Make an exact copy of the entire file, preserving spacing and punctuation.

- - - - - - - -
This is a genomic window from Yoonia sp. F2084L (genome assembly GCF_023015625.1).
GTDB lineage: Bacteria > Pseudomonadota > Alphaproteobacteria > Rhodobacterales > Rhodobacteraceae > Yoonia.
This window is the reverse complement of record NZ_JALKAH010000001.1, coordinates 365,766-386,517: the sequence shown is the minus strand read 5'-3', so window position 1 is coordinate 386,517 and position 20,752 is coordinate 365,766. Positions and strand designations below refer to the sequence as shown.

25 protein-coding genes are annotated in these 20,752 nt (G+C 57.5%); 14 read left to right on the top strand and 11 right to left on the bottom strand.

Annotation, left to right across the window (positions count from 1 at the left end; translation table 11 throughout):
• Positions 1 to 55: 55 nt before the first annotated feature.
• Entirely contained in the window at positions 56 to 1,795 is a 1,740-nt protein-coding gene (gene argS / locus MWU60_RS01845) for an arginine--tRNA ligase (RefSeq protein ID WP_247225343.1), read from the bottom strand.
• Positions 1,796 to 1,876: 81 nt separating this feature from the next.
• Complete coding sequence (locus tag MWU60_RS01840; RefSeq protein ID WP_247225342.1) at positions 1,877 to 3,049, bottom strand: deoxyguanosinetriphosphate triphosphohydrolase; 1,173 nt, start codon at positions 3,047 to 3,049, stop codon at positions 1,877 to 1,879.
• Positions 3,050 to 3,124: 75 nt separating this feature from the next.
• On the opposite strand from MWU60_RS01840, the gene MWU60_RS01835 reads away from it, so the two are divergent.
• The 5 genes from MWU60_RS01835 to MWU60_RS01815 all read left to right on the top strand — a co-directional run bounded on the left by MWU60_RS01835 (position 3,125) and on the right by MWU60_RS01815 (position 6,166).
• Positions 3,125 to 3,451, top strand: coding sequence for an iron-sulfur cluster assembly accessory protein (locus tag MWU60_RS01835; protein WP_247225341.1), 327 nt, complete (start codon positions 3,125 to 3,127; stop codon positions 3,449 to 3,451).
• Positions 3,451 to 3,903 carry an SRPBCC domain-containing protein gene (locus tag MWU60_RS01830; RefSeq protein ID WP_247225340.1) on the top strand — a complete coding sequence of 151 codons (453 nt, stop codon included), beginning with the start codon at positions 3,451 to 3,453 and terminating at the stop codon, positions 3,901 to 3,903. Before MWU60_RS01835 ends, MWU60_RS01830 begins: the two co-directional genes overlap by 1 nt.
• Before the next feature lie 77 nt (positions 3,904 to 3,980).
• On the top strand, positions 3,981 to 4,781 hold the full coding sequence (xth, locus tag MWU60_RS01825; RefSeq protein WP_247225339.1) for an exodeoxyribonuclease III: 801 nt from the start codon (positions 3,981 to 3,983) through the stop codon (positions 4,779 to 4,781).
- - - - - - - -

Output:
This is a genomic window from Yoonia sp. F2084L (genome assembly GCF_023015625.1).
GTDB lineage: Bacteria > Pseudomonadota > Alphaproteobacteria > Rhodobacterales > Rhodobacteraceae > Yoonia.
This window is the reverse complement of record NZ_JALKAH010000001.1, coordinates 365,766-386,517: the sequence shown is the minus strand read 5'-3', so window position 1 is coordinate 386,517 and position 20,752 is coordinate 365,766. Positions and strand designations below refer to the sequence as shown.

25 protein-coding genes are annotated in these 20,752 nt (G+C 57.5%); 14 read left to right on the top strand and 11 right to left on the bottom strand.

Annotation, left to right across the window (positions count from 1 at the left end; translation table 11 throughout):
• Positions 1 to 55: 55 nt before the first annotated feature.
• Entirely contained in the window at positions 56 to 1,795 is a 1,740-nt protein-coding gene (gene argS / locus MWU60_RS01845) for an arginine--tRNA ligase (RefSeq protein ID WP_247225343.1), read from the bottom strand.
• Positions 1,796 to 1,876: 81 nt separating this feature from the next.
• Complete coding sequence (locus tag MWU60_RS01840; RefSeq protein ID WP_247225342.1) at positions 1,877 to 3,049, bottom strand: deoxyguanosinetriphosphate triphosphohydrolase; 1,173 nt, start codon at positions 3,047 to 3,049, stop codon at positions 1,877 to 1,879.
• Positions 3,050 to 3,124: 75 nt separating this feature from the next.
• On the opposite strand from MWU60_RS01840, the gene MWU60_RS01835 reads away from it, so the two are divergent.
• The 5 genes from MWU60_RS01835 to MWU60_RS01815 all read left to right on the top strand — a co-directional run bounded on the left by MWU60_RS01835 (position 3,125) and on the right by MWU60_RS01815 (position 6,166).
• Positions 3,125 to 3,451, top strand: coding sequence for an iron-sulfur cluster assembly accessory protein (locus tag MWU60_RS01835; protein WP_247225341.1), 327 nt, complete (start codon positions 3,125 to 3,127; stop codon positions 3,449 to 3,451).
• Positions 3,451 to 3,903 carry an SRPBCC domain-containing protein gene (locus tag MWU60_RS01830; RefSeq protein ID WP_247225340.1) on the top strand — a complete coding sequence of 151 codons (453 nt, stop codon included), beginning with the start codon at positions 3,451 to 3,453 and terminating at the stop codon, positions 3,901 to 3,903. Before MWU60_RS01835 ends, MWU60_RS01830 begins: the two co-directional genes overlap by 1 nt.
• Before the next feature lie 77 nt (positions 3,904 to 3,980).
• On the top strand, positions 3,981 to 4,781 hold the full coding sequence (xth, locus tag MWU60_RS01825; RefSeq protein WP_247225339.1) for an exodeoxyribonuclease III: 801 nt from the start codon (positions 3,981 to 3,983) through the stop codon (positions 4,779 to 4,781).